Page five concerns a different portion of the video. Archer’s report conjectures that Miracleman and Cream “presumably overwound the tape,” meaning that they fast-forwarded too far. As a result, the next sequence they view dates to 1968 (a considerable jump forward).
The same caption that establishes this refers to the previous footage as having come from “1954-55.” This corresponds with chapter eight, which dated Miracleman’s creation to 1954, and to chapter two, in which Miracleman told Liz he met “astro-physicist” Guntag Borghelm in 1954. It does, however, make the previous page’s description of atomic development problematic.
Archer’s report states that Cream and Miracleman began viewing this footage at 3:43am. At this point, the chapter’s central five pages have passed two events established on the first page. First, Big Ben awoke at 3:35am and headed back into the bunker. He was presumably already inside when Sir Dennis Archer, along with other governmental agents, arrived at 3:40am but did not go inside. While the reader may not immediately notice these two facts, the first will become apparent as the page proceeds.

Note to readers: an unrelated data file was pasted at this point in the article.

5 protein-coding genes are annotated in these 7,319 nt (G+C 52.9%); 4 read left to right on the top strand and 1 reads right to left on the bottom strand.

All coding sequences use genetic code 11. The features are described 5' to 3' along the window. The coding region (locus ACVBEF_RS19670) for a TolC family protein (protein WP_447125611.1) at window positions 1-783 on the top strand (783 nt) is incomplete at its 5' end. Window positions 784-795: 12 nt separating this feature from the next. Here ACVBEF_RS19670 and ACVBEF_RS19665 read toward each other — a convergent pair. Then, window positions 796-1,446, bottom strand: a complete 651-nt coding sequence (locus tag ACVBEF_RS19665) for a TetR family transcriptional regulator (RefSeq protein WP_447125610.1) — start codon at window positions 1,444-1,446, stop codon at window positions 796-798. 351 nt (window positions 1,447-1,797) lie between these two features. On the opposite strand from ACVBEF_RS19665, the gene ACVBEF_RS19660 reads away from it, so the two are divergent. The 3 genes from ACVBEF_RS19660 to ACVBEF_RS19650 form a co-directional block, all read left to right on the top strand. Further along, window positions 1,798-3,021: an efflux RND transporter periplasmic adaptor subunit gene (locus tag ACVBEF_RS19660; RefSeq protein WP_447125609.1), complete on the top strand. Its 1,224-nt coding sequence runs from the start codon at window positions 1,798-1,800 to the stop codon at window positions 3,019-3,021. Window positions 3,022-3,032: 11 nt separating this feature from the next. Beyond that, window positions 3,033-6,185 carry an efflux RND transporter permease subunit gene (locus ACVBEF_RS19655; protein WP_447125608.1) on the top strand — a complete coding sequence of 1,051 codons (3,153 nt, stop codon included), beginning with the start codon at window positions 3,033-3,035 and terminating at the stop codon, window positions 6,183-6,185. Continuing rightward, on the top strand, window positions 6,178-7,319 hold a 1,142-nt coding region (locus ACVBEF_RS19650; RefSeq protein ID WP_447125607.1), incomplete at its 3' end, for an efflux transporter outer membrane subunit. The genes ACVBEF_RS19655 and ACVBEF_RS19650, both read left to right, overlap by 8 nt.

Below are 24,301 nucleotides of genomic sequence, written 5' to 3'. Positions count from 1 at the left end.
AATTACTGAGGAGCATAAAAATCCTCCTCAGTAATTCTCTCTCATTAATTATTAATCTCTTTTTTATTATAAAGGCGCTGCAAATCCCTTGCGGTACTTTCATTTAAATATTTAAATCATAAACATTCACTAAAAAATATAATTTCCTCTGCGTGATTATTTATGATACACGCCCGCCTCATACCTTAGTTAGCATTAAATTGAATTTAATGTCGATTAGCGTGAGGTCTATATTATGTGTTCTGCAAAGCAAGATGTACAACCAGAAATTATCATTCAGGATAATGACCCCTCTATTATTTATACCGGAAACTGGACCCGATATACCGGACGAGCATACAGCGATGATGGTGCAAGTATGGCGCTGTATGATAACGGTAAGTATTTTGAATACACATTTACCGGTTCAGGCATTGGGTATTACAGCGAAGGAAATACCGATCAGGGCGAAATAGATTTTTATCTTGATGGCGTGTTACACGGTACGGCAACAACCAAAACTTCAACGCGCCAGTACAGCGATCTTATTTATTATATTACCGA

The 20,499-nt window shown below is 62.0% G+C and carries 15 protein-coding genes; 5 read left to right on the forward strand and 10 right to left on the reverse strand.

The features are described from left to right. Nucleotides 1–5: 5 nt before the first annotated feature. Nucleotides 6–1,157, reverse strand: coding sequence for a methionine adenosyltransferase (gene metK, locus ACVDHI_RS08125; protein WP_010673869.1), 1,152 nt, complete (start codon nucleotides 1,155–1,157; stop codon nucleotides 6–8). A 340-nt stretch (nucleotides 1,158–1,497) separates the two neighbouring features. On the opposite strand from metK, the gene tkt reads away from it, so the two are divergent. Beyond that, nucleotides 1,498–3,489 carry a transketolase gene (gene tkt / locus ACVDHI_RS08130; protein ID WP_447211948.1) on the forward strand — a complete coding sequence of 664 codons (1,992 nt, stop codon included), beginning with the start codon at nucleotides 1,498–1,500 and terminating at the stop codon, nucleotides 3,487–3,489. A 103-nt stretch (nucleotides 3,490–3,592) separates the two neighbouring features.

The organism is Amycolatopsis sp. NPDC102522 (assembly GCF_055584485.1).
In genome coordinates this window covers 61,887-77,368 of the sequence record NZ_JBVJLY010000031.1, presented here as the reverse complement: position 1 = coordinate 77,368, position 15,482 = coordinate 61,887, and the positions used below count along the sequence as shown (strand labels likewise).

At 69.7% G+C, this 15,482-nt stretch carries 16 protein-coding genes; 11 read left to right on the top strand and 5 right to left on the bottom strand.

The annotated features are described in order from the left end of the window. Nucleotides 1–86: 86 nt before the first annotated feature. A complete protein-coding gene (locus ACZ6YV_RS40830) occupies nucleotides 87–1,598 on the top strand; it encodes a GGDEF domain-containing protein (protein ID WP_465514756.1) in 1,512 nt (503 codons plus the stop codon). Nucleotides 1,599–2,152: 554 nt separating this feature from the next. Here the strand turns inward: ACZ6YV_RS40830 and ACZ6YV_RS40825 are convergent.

As spelled out by this video sequence, the situation at Project Zarathustra in 1968 is very different from the earlier sequences. The video states that “the project’s originator vanished five years ago [and] he took many of his findings with him.” This recalls Cream’s narration, in chapter six, that the name of Miracleman’s alter ego “vanished with the project’s mysterious founder when he fled to South America.” We now can date this event to 1963, the same year the Miracleman Family was destroyed.
The video notes that Zarathustra didn’t end with its originator’s departure. But this continuation was a pale comparison, “owing to the gaps in our technical knowledge.” The pale result of this pale continuation was Big Ben.
We see the muscle-bound Big Ben flexing at a custom-designed machine, over which the video explains that he’s both “strong and highly resistant to damage,” but at “nowhere near” the levels of the Miracleman Family. We’re also told that “he can fly” – a power he hasn’t yet exhibited.